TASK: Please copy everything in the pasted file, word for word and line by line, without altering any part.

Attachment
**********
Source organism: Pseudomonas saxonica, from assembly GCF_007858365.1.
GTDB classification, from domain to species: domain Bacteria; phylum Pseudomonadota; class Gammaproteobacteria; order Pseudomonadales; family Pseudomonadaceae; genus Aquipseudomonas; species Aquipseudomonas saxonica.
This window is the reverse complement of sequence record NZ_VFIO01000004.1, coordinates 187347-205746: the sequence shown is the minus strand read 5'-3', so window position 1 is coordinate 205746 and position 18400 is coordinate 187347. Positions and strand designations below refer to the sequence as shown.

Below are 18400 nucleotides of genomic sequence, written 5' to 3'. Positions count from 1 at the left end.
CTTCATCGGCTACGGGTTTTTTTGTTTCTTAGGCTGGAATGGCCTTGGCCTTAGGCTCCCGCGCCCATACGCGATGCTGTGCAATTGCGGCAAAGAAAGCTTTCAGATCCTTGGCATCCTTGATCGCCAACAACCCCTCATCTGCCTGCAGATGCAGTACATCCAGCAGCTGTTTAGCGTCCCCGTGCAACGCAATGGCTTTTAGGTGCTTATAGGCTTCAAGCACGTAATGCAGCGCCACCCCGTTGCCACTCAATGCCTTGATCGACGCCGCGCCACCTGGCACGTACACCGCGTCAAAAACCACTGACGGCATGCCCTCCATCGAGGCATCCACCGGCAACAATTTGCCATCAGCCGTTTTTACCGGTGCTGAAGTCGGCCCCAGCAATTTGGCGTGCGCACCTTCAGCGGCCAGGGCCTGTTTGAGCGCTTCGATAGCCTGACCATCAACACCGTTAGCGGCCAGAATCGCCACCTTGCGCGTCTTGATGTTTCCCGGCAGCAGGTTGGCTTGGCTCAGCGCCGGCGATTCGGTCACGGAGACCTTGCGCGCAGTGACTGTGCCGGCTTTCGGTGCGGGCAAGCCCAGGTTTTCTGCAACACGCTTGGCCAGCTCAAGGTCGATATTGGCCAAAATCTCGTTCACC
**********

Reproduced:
Source organism: Pseudomonas saxonica, from assembly GCF_007858365.1.
GTDB classification, from domain to species: domain Bacteria; phylum Pseudomonadota; class Gammaproteobacteria; order Pseudomonadales; family Pseudomonadaceae; genus Aquipseudomonas; species Aquipseudomonas saxonica.
This window is the reverse complement of sequence record NZ_VFIO01000004.1, coordinates 187347-205746: the sequence shown is the minus strand read 5'-3', so window position 1 is coordinate 205746 and position 18400 is coordinate 187347. Positions and strand designations below refer to the sequence as shown.

Below are 18400 nucleotides of genomic sequence, written 5' to 3'. Positions count from 1 at the left end.
CTTCATCGGCTACGGGTTTTTTTGTTTCTTAGGCTGGAATGGCCTTGGCCTTAGGCTCCCGCGCCCATACGCGATGCTGTGCAATTGCGGCAAAGAAAGCTTTCAGATCCTTGGCATCCTTGATCGCCAACAACCCCTCATCTGCCTGCAGATGCAGTACATCCAGCAGCTGTTTAGCGTCCCCGTGCAACGCAATGGCTTTTAGGTGCTTATAGGCTTCAAGCACGTAATGCAGCGCCACCCCGTTGCCACTCAATGCCTTGATCGACGCCGCGCCACCTGGCACGTACACCGCGTCAAAAACCACTGACGGCATGCCCTCCATCGAGGCATCCACCGGCAACAATTTGCCATCAGCCGTTTTTACCGGTGCTGAAGTCGGCCCCAGCAATTTGGCGTGCGCACCTTCAGCGGCCAGGGCCTGTTTGAGCGCTTCGATAGCCTGACCATCAACACCGTTAGCGGCCAGAATCGCCACCTTGCGCGTCTTGATGTTTCCCGGCAGCAGGTTGGCTTGGCTCAGCGCCGGCGATTCGGTCACGGAGACCTTGCGCGCAGTGACTGTGCCGGCTTTCGGTGCGGGCAAGCCCAGGTTTTCTGCAACACGCTTGGCCAGCTCAAGGTCGATATTGGCCAAAATCTCGTTCACC